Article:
Venezuelan President Nicolas Maduro takes part in a May Day rally in Caracas on May 1, 2013. Maduro has accused former Colombian leader Alvaro Uribe of plotting to kill him.

A brief power outage that darkened Venezuela's capital and parts of the country was a conspiracy to sabotage the socialist government, according to Venezuela's President Nicholas Maduro.

Maduro said that the blackout on Monday evening was designed to interrupt his televised address on a plan to reduce inflation.

Former bus driver and Hugo Chavez protege Maduro quickly took to Twitter to say that he was monitoring the alleged act of sabotage.

Pot-banging protests against the government began in earnest with some calling out for Maduro to resign, reported Reuters.

When the power was restored the president ordered the armed forces to prevent further attacks he claims were being planned by his opponents.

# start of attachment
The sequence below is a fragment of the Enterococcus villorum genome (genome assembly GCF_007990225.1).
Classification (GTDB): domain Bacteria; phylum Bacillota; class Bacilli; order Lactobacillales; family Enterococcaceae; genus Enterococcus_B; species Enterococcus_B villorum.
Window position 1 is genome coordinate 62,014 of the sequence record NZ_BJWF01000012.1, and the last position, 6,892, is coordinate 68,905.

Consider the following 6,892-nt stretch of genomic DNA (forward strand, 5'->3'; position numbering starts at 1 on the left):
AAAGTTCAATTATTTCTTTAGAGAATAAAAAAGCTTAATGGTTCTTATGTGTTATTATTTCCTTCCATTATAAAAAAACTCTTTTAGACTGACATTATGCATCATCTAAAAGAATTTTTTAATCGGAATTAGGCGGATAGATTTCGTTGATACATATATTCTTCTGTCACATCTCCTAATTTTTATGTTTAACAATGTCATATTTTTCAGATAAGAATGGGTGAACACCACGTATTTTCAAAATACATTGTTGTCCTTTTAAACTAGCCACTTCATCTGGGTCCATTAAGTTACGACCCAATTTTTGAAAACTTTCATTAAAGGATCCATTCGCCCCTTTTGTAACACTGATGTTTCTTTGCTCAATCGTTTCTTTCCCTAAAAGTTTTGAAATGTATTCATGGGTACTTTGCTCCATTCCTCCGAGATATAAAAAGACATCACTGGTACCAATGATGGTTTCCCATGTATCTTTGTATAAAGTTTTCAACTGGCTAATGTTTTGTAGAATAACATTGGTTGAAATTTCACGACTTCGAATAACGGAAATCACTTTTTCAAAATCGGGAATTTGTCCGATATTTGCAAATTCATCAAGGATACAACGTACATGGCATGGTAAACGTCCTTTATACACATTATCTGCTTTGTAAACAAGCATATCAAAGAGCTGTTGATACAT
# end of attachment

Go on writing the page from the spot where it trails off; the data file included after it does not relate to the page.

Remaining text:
Despite frequent power outages, Maduro said that the blackout was designed to create public discontent against the government in the run up to the Dec. 8 national municipal elections.

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Maduro and his government did not present evidence of the charges against his political opponents but had warned days before that they might try to attack the electrical grid.

"These sectors of fascism are getting desperate, because they know a defeat is coming," Maduro said in remarks that last four hours, according to the Associated Press.

National Assembly President Diosdado Cabello also said on Twitter that the opposition was to blame.

"I have no doubt that today's electricity sabotage is part of the right-wing's plan," he wrote.

The power outage reportedly originated in central Venezuela, the place where another blackout in September darkened 70 percent of the country.

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